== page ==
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  9. #8
    Senior Member Mattwings's Avatar
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    I have back country snowmobieled and cycled a lot, sometimes alone. My buddies laugh at my "kit" sometimes, but I have never had to much stuff with me when off road and broken down or stuck (several times not enough, another story). I have had a couple of friends severley hurt when alone. Both were very close to a road, but in a "ditch" not visible. Both lived, but spent hours incapacitated, unable to move before being found and or able to crawl to the road. I still ride alone a bit, but man am I careful! The one buddy credits living to being in full MX gear, as he took a deer to the chest at 25mph. He had multiple rib fractures and was unconcious for at least 30 minutes and in a ditch for several hours right along side his 2 day old XR250l.
    Last edited by Mattwings; 05-16-2017 at 04:55 PM.
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  10. #9
    Senior Member LuvNot's Avatar
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    One thing that really surprised me when watching Rick's video of the Green Ridge ride was how difficult it was to see me or the bike when I ran off the road. If I had been alone and severely injured, I could have been there - within spitting distance of the road - and might have been completely missed by everyone riding past, even though I was wearing the neon safety yellow gear, due to the way the bank dipped back down on the other side of the little ridge. That whole experience just reinforced for me how riding alone could go very wrong.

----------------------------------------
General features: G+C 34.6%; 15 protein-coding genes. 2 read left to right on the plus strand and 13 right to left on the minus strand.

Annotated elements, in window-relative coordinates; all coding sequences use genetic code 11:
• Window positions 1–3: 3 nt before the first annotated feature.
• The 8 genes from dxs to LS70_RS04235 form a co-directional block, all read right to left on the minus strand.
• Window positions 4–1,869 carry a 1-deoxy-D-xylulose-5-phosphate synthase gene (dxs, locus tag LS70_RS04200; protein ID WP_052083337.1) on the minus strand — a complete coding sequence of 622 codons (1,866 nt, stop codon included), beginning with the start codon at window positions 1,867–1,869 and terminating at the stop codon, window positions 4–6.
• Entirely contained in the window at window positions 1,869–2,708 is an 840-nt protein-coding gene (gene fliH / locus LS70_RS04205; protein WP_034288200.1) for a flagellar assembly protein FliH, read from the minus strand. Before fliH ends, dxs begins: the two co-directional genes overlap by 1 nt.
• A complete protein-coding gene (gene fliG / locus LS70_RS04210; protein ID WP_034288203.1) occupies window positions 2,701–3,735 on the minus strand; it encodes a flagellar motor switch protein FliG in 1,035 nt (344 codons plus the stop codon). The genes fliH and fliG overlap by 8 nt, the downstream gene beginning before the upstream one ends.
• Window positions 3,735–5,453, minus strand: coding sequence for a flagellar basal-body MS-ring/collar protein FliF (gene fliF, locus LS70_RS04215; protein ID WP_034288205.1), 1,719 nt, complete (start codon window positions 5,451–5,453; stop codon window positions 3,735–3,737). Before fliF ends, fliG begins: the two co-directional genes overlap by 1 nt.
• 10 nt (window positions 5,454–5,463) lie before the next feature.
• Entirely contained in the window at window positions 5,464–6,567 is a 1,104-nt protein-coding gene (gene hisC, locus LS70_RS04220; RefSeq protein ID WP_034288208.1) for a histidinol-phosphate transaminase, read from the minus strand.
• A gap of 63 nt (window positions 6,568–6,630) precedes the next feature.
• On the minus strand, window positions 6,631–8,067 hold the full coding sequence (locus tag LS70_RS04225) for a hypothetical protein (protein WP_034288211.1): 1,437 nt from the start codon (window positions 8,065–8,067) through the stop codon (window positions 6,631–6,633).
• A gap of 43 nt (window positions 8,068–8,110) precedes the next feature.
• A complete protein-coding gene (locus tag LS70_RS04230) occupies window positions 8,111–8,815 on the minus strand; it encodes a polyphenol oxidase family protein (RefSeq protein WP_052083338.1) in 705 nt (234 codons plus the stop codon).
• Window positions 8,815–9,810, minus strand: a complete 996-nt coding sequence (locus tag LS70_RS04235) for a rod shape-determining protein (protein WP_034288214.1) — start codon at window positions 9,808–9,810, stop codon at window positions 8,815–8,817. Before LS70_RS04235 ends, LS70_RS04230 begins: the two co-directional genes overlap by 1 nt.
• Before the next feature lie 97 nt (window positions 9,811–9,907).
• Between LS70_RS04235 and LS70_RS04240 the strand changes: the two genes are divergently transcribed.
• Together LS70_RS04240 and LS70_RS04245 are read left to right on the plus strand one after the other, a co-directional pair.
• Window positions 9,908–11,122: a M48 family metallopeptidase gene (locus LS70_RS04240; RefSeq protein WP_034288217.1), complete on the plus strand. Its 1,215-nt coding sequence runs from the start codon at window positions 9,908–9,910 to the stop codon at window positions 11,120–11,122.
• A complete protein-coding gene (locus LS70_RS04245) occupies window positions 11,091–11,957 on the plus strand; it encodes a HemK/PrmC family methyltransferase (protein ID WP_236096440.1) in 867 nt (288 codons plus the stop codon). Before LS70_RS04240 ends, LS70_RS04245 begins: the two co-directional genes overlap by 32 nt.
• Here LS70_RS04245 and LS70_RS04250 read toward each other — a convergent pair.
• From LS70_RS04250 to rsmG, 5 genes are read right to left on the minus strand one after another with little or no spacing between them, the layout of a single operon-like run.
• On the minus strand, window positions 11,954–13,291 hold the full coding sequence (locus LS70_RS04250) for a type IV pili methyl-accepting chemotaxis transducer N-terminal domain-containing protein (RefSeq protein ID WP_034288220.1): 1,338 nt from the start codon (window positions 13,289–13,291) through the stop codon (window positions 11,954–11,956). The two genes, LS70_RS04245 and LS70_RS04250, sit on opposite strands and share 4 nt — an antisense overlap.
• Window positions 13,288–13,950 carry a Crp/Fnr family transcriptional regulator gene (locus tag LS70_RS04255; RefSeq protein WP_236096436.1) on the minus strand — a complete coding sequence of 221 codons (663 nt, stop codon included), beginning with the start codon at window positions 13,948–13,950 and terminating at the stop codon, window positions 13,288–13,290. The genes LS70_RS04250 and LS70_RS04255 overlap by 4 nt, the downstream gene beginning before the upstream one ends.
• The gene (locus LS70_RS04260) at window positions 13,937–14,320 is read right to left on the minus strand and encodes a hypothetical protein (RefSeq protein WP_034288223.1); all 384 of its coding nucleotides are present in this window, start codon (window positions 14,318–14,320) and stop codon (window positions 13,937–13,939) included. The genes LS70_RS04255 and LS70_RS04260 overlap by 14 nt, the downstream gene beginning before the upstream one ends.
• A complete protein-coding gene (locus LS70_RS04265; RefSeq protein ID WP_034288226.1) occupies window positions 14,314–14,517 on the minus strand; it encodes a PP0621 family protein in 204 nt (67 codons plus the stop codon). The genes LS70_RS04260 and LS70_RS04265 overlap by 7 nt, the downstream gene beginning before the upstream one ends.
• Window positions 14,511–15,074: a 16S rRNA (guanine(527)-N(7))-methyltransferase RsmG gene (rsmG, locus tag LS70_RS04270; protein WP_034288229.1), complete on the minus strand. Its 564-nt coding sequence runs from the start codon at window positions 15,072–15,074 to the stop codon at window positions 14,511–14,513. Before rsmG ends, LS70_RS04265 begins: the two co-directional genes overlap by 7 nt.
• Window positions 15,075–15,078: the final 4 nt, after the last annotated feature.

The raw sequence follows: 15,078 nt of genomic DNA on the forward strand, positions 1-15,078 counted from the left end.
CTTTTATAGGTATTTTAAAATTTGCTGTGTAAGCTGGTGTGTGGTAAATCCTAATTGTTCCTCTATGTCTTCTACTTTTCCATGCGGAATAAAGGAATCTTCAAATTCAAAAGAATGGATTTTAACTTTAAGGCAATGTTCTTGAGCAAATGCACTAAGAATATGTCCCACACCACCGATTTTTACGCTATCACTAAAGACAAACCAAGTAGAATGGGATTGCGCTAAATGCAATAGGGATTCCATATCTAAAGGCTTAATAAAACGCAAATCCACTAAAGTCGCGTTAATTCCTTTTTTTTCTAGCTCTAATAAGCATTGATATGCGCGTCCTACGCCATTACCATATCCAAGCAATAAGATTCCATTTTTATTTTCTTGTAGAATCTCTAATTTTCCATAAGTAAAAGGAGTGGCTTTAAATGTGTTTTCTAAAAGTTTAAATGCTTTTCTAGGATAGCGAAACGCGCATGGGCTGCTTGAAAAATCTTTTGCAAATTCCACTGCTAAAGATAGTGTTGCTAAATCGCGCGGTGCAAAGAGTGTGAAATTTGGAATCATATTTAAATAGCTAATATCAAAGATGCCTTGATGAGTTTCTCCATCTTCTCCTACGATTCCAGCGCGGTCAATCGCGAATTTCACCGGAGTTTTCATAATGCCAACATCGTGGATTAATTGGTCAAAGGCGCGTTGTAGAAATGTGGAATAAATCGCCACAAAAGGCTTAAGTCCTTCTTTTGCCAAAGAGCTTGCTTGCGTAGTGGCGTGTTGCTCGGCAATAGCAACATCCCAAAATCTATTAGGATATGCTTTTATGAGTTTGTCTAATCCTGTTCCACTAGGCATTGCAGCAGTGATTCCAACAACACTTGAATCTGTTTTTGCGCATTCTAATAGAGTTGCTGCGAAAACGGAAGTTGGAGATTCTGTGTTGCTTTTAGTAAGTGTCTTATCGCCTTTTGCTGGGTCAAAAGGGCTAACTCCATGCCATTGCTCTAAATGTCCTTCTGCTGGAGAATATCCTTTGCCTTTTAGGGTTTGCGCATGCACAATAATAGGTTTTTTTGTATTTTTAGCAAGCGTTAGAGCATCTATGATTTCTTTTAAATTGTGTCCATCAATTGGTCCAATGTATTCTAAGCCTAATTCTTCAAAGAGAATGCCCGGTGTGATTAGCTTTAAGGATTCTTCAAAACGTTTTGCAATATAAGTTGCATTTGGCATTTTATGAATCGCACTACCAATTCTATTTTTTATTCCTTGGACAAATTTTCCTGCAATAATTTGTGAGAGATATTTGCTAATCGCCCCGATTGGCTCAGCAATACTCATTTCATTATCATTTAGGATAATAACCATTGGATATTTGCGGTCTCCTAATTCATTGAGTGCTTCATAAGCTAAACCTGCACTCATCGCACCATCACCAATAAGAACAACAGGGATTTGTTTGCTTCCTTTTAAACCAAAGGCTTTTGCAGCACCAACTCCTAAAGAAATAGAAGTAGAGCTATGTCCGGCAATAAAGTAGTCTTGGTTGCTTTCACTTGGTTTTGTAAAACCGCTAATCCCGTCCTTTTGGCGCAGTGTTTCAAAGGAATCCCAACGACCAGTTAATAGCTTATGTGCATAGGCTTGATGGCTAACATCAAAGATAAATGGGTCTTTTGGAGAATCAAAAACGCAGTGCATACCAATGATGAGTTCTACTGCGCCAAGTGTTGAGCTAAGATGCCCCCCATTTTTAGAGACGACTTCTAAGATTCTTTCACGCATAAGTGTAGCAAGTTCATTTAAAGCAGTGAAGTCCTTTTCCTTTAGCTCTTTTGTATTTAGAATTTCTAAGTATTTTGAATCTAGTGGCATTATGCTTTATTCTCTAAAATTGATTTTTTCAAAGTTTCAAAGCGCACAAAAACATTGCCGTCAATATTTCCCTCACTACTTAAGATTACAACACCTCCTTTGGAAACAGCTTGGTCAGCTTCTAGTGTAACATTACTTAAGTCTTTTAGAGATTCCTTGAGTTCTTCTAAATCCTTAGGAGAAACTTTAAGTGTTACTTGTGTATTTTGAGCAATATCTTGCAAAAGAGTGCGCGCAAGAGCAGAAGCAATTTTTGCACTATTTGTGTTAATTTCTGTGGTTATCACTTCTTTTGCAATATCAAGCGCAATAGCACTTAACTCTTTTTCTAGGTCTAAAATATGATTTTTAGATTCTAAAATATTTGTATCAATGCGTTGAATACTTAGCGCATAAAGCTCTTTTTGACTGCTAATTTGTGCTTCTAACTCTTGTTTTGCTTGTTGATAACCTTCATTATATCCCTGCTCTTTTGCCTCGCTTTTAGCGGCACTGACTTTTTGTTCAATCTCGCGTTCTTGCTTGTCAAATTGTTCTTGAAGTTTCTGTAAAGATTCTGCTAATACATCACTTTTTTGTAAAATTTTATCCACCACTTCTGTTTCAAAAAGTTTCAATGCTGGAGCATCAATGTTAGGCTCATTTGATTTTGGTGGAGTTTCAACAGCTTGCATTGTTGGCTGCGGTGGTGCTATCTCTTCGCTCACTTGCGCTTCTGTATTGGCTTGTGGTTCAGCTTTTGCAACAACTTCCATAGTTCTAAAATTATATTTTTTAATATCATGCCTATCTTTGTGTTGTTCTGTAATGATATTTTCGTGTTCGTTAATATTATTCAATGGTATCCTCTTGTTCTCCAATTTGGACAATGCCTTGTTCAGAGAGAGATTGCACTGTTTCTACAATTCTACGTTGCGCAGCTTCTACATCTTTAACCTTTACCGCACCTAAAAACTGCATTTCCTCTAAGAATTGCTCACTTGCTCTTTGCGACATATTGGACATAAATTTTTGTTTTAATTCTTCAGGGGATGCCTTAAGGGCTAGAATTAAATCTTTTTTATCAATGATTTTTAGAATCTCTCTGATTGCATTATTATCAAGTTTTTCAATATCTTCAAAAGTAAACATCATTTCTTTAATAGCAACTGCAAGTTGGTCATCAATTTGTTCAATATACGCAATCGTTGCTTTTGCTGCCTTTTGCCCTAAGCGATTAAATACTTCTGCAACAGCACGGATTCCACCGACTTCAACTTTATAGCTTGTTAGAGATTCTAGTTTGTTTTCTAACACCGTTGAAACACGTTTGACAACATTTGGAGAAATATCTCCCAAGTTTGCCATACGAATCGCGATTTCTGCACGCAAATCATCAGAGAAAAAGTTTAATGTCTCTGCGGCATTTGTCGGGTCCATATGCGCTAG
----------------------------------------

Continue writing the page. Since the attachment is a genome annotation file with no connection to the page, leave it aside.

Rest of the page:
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  11. #10
    Senior Member phelonius's Avatar
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    When that happened to me, my leg trapped under the TW was broken and the foot was pointing backwards. I used my elbows to pull against the bike to stretch the leg while rotating my body until the foot was pointed the right direction. I do not remember how I got the leg out from under it. Probably because of the pain. I do not remember how I got the TW upright but I did and with the kickstand deployed. I do remember pulling myself up using the TW with my hands. I lifted the broken leg over the bike and settled painfully into the saddle. Then the Miracle happened. I touched the starter and it fired right up. I low geared it down the trail for about half a mile until I hit a jeep trail. I then motored the 25 miles back to civilization. Xrays showed the broken bone and the fact that I had reset it correctly. They sent me home in a cast with a good supply of pain pills,(oxycodone).
    And instructions to stay off the leg for 5 or six weeks. This happened in the Olympic Forest out of Reach of cell phone service and alone. It was the only way that I could prevent being bear food. There are some risks to riding alone.
    BTW, I was a youthful 64 years old when this occurred. I am now closing on 73 and could probably not do it Again. Especially with my partly paralyzed legs.
    Last edited by phelonius; 05-17-2017 at 06:45 AM.